Thereafter, resist patterns 11a to 11c are produced by development (FIG. 7(b)), and the light shielding film 1 is etched using the resist patterns 11a to 11c as a mask to produce light shielding film patterns 1a to 1c, and then the resist patterns 11a to 11c are removed (FIG. 7(c)).

Thereafter, the entire surface of the partially completed device is plated with resist 12 for producing a shifting film and exposed with an electron beam by an electron beam exposure method (FIG. 7(d)), and thereafter it is developed to produce a resist pattern 12a and 12b. Thereafter, a shifting film 2 comprising a transparent thin film such as SiO or SiN is vapor deposited to a desired thickness (d) using the resist pattern 12a and 12b as a mask (FIG. 7(e)), and then a shifting film pattern 2 is produced by lift-off (FIG. 7(f)).

Here, in the process of electron beam exposure of the resist film of FIG. 7(d), light shielding film pattern 1c is required to be grounded or a metal film is required to be formed on the light shielding film pattern 1c to prevent the substrate 3 from being charged by electric charges.

The mask pattern of FIG. 6(a) is produced by an electron beam exposure method in the same way as the above-described method.

The conventional phase-shifting methods used in the line-and-space repeating pattern and single pattern, both have problems in the method of producing the mask pattern 30.

In the prior art production method, photoresist 11 is plated on the glass substrate 3 which is covered with the light shielding film 1, the surface exposed using the electron beam exposure method and developed to produce resist pattern 11a to 11c light shielding film patterns 1a, 1b, and 1c are produced by etching using the resist pattern 11a to 11c as a mask, and further resist patterns 12a and 12b are produced by using electron beam exposure method and development, and shifting film 2 is produced using the lift-off method. When the electron beam exposure is carried out, grounding is required to prevent the substrate 3 from being charged by irradiation with the electron beam.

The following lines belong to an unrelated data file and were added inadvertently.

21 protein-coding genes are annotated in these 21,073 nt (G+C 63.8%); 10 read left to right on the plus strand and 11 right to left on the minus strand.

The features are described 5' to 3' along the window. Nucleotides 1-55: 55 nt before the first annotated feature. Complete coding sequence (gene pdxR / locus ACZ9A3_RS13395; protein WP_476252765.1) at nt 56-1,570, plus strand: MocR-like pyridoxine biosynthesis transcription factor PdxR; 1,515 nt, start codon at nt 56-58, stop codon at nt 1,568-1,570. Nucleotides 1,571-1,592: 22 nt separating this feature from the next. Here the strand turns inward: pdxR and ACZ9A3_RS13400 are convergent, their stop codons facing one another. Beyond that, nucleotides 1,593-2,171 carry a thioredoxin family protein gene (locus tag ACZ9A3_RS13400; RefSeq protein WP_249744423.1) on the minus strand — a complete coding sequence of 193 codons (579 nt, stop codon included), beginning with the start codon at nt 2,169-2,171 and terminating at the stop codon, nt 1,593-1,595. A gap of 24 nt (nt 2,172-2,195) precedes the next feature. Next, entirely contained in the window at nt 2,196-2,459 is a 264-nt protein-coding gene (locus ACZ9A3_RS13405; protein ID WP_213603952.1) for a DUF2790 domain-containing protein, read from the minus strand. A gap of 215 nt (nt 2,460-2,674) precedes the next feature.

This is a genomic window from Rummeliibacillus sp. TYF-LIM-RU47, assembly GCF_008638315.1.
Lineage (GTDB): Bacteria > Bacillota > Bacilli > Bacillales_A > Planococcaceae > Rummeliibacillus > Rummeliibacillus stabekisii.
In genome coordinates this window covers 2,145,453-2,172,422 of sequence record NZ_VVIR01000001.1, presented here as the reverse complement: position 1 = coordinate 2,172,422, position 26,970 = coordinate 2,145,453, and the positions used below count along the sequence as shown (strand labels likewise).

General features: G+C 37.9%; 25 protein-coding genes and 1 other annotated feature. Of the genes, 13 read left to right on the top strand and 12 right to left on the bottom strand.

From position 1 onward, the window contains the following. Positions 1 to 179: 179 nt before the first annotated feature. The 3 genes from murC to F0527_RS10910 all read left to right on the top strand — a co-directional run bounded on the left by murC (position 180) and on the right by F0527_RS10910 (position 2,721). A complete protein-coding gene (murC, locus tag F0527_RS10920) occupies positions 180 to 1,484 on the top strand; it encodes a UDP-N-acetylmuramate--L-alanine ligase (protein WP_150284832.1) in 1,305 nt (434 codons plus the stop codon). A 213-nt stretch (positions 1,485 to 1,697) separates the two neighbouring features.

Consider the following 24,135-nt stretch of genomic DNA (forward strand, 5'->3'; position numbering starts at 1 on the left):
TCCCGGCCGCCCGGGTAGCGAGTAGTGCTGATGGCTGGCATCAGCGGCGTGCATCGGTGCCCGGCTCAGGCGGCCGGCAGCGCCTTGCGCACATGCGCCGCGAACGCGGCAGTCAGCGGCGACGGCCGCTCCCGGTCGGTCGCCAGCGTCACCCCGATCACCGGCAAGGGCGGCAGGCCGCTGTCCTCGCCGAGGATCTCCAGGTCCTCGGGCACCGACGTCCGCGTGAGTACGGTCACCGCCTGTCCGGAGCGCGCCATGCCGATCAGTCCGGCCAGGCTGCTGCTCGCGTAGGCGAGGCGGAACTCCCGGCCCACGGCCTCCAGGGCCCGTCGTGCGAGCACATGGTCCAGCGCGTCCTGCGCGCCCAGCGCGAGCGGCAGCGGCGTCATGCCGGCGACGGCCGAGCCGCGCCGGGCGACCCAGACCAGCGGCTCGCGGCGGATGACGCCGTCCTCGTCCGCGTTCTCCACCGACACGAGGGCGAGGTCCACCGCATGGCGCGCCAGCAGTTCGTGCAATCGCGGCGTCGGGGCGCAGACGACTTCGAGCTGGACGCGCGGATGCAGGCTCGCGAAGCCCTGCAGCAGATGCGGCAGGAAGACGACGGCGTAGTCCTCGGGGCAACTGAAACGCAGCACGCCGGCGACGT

However, when the resist 12 is exposed, the light shielding film which is to be grounded is patterned, and light shielding film patterns 1a to 1c are discontinuous on the glass substrate. Therefore, only one pattern such as pattern 1c can be grounded, and the portion between the light shielding films 1a and 1b is not grounded, whereby electrons charge that portion of glass substrate 3.

This charging of substrate causes problems as in the following.

Firstly, in the process of FIG. 7(d), when the position of resist 12 to be exposed is mark-detected relative to the light shielding film patterns 1a and 1b, the mark-detected position is shifted due to the influence of electric charge collected at surface of glass substrate 3 at the time of electric beam scanning, which causes a deviation in the position of the shifting film.

Secondly, as shown in FIGS. 8(a) and 8(b), in a case where only a pattern 1d among light shielding film patterns 1a to 1d is grounded at the time of exposure, the surface of glass substrate 3 is not charged in the vicinity below the light shielding film 1d but is charged at the other portions of the surface of glass plate such as those between the light shielding films 1a and 1b and under the light shielding film 1c (FIG. 8(a)). When a shifting film is deposited by evaporation in this state, the shifting film 2' produced between the shielding films 1c and 1d becomes positionally deviated to the side of the light shielding film 1d, influenced by electric charges stored at a between the shielding films 1a and 1b as shown in FIG. 8(b).

That is, in the prior art mask pattern production method using the phase-shifting method, the substrate is likely to be charged by using the electron beam exposure method, and it is impossible to obtain a desired shifting film pattern just on the light shielding film with high precision. Therefore, there is a large obstacle when the mask pattern is desired to be fine.